The second lesson Plato teaches is the importance of expertise. No one can be good at everything; different people have different abilities and different motivations. Some will be delighted by a life of public service; others will see no point in a life lived for anything except their own pleasure. In Plato’s world, those who want to make money and build businesses would do so, and their acquisitive instincts would be turned to the good of society as a whole; someone has to make the weapons the soldiers use to guard the nation, or raise the food that feeds the philosopher rulers. Those who want to serve and who crave excitement and prestige will become lifelong auxiliaries, professional soldiers and police defending and enforcing the laws created by the philosophers. And those with the philosophical temperament and mental ability to wisely lead would be given the job of thinking and making laws for the society.   One of the things that separates human society from the much less successful social structures of other primates is the notion of a division of labor. Chimpanzees work entirely on a dominance model of leadership; the bigger and stronger become alphas until deposed. Among humans, leadership often rests more on expertise and the prestige it affords; people listen to someone who knows what he or she is talking about. They also listen to the one who can bully or punish, or more broadly can impose an agenda rather than solicit one from the group; so among humans the “dominance” and the “expertise” models of leadership often compete. No alpha male chimp takes advice from a weaker subject, nor does he fear being undermined by someone who can make better tools. Human leaders may organize and rely on those with expertise in different areas, or they may see the “eggheads” as threats to be slapped down or kicked out of the group. In Plato’s world, expertise rules; the “alpha male” personality would, in his view, be too passionate and irrational to be allowed power. Better to let him be a warrior if he can obey orders, or let him build a business, so long as he doesn’t actually undermine the State.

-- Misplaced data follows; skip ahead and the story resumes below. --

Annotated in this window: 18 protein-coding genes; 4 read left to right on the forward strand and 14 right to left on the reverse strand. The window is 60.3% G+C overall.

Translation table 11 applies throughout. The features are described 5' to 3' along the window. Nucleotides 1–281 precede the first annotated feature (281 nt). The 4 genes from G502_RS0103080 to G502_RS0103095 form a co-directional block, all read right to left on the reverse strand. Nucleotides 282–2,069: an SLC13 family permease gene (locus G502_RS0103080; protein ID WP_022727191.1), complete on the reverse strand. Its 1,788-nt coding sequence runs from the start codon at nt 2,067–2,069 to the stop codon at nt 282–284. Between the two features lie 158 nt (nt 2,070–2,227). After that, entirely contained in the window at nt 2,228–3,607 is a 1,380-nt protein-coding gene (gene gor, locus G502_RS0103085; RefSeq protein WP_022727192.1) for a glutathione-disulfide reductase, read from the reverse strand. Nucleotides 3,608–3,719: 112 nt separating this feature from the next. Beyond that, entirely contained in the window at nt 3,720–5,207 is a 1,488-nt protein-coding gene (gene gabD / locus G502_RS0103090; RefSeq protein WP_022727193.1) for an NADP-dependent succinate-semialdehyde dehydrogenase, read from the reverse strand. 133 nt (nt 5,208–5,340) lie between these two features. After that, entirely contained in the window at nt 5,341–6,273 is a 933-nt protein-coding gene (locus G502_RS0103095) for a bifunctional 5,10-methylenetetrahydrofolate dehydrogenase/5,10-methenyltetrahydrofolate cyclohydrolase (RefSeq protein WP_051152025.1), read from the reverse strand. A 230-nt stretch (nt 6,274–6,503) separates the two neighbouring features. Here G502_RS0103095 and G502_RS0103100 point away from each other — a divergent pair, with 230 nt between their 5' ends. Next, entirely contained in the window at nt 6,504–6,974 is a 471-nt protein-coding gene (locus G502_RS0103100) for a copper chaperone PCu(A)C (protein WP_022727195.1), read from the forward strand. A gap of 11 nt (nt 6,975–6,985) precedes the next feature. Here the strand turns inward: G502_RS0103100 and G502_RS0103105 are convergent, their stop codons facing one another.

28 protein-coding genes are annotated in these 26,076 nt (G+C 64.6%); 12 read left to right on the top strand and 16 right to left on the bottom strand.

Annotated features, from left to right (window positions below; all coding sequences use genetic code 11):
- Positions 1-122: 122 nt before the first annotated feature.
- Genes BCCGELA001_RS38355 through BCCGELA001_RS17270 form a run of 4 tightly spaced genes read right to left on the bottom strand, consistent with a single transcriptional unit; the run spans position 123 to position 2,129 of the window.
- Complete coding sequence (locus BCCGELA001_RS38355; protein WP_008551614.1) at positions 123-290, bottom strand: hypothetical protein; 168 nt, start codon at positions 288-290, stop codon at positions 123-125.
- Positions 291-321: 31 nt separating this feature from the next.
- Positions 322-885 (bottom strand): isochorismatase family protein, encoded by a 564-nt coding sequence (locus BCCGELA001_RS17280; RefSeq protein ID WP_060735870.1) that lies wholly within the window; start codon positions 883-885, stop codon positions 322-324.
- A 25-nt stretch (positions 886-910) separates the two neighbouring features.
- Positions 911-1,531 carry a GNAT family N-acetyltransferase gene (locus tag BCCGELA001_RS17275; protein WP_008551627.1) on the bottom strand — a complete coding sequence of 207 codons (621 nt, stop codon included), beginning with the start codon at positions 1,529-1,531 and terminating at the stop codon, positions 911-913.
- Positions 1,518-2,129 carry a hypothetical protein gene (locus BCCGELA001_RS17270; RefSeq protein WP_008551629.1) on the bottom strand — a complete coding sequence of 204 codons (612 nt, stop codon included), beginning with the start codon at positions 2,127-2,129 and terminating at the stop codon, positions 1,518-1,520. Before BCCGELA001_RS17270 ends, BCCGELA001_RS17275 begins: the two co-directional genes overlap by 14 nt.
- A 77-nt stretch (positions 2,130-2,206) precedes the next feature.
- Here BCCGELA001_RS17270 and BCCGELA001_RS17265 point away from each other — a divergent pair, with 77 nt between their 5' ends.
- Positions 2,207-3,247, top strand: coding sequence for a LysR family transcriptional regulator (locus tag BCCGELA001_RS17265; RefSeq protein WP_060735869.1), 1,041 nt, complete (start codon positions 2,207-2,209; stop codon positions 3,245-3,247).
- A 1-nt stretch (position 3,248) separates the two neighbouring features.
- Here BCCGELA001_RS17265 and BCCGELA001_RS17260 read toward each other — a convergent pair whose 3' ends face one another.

But “the American way” is only distantly descended from Plato’s republic, as this passed through Augustine’s civitas Dei to Aquinas and Luther and other Christian political thinkers, thence to the Enlightenment and John Locke. In Locke, both dominance and expertise are modified, and in fact he is not creating an “ideal society” at all; he is proposing principles for real people living in real civil society. And in this, the government’s job is to discern and fulfill the collective will of the community. The would-be alpha must persuade others to follow; the expert must teach and sell his or her thoughts in the marketplace of ideas; both models of leadership ultimately rest on getting people to agree to be led, which means a combination of persuading them where to go and agreeing to lead them where they ultimately say they want to go. The ultimate leader is not the king, or the Prime Minister; it is the voter. As with Plato, in Locke’s view the political leader is a public servant. Despite their differences, as we saw before, they have very similar views of what the bad government, tyranny, looks like: the true leader is a public servant working for the good of society, while the tyrant expects the society to work to his (or her) own profit.